The Fourth Amendment to the United States Constitution protects people against unreasonable searches and seizures conducted by the government. It states:
"The right of the people to be secure in their persons, houses, papers, and effects, against unreasonable searches and seizures, shall not be violated, and no Warrants shall issue, but upon probable cause, supported by Oath or affirmation, and particularly describing the place to be searched, and the persons or things to be seized."
In other words, the Fourth Amendment protects individuals from being subjected to unreasonable intrusions by the government. This includes searches of their homes, personal property, and bodies, as well as seizures of their possessions.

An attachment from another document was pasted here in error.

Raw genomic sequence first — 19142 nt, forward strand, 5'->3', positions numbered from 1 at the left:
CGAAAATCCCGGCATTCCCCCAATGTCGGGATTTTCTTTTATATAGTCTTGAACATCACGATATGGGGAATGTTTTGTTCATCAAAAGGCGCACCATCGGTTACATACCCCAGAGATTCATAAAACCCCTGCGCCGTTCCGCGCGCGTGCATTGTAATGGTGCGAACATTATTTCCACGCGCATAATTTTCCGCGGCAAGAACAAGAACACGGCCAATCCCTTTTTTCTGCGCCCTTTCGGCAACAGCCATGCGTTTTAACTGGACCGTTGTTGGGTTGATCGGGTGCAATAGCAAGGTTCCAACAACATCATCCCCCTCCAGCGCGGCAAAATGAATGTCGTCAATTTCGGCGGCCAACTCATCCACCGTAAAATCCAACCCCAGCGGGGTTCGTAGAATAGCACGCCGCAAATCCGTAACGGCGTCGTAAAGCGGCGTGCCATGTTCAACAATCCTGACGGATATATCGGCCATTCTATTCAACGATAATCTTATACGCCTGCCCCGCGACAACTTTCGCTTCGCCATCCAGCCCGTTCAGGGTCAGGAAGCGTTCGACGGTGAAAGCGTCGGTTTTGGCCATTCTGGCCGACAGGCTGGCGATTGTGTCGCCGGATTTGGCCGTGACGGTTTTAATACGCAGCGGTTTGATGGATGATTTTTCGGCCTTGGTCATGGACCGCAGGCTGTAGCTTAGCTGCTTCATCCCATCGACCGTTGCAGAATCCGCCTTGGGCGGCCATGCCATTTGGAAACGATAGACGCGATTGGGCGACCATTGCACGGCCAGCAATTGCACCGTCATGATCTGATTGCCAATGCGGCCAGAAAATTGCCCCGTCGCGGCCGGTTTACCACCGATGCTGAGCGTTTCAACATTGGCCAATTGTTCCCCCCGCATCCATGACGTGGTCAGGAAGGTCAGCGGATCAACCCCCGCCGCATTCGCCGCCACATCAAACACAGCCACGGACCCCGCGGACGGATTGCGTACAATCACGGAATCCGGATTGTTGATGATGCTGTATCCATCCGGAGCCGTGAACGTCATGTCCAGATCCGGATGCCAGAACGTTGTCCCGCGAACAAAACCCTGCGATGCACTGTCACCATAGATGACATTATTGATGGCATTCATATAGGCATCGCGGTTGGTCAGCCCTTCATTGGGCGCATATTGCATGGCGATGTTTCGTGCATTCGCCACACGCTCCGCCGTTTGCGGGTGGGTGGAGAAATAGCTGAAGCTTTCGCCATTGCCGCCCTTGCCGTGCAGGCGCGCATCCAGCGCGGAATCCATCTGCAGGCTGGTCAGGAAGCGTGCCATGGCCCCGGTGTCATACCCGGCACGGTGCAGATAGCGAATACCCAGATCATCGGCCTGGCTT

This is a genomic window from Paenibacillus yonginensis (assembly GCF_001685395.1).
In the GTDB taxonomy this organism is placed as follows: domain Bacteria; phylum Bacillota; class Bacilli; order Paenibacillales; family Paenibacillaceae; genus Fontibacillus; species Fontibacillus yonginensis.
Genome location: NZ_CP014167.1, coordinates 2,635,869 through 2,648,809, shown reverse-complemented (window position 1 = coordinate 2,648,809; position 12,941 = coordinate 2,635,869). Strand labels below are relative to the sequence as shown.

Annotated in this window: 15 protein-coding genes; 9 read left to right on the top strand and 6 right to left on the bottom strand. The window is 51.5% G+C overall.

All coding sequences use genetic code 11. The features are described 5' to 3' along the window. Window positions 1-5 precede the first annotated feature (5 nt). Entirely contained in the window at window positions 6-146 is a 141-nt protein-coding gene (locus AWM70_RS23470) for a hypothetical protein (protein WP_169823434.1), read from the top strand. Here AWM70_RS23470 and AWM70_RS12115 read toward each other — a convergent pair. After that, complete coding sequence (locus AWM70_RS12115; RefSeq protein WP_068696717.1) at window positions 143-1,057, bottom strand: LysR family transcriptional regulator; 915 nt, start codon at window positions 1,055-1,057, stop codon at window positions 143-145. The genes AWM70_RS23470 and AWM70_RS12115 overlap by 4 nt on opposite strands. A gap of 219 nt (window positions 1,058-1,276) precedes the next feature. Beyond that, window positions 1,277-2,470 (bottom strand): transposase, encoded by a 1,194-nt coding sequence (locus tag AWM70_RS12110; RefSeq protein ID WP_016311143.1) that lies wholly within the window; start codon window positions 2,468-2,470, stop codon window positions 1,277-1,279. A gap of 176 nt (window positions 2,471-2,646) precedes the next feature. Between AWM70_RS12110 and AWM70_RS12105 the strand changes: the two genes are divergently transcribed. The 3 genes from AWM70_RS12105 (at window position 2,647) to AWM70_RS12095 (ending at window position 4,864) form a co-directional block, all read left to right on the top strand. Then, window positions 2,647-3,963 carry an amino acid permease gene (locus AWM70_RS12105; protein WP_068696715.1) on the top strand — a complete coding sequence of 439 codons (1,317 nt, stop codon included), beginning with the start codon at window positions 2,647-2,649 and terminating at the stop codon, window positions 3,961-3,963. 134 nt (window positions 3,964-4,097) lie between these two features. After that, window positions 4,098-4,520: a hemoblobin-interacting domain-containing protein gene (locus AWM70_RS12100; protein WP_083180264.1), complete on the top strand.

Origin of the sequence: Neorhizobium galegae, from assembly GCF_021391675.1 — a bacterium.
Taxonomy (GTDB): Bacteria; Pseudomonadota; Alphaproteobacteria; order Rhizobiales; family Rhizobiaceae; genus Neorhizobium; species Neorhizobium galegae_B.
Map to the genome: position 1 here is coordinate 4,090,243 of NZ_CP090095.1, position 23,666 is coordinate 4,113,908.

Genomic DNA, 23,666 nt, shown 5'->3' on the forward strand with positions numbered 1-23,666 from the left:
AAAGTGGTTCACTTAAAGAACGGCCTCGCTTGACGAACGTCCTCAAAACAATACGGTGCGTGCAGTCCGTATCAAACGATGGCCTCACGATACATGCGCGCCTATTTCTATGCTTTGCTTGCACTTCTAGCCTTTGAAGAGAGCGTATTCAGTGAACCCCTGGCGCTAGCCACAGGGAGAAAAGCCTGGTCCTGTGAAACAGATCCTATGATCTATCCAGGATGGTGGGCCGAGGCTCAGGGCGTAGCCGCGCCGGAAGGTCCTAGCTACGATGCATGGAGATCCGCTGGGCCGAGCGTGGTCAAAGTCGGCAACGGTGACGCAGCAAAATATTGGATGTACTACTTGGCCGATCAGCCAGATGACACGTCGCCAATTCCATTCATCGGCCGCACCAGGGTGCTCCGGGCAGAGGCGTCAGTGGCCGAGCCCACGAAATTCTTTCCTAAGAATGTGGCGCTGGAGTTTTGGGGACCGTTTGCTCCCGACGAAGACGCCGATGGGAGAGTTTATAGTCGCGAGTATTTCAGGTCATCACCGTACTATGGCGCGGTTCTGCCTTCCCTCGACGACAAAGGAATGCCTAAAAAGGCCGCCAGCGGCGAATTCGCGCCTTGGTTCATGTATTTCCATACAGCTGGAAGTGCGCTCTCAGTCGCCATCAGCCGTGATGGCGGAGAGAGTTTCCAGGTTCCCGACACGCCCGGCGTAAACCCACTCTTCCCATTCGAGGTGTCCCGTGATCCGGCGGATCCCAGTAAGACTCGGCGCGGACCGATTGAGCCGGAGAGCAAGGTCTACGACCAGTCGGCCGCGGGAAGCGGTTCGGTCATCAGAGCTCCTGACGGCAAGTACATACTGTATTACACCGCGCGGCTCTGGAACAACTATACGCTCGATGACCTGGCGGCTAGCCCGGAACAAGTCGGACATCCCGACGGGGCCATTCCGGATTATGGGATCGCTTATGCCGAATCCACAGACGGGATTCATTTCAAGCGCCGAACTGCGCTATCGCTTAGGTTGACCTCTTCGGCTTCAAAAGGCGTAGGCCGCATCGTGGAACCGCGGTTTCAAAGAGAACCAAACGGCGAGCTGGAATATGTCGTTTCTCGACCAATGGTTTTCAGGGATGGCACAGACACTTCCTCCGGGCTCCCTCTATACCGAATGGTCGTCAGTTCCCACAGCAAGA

In order to conduct a search or seizure, the government must have probable cause to believe that a crime has been committed and must obtain a warrant that specifies the place to be searched and the items to be seized.
The Fourth Amendment also requires that warrants be based on an oath or affirmation and that they describe the items or persons to be searched or seized with particularity.
The Fourth Amendment is an important part of the Bill of Rights, which is the first ten amendments to the United States Constitution. It serves to protect individuals' privacy and to ensure that the government does not abuse its power.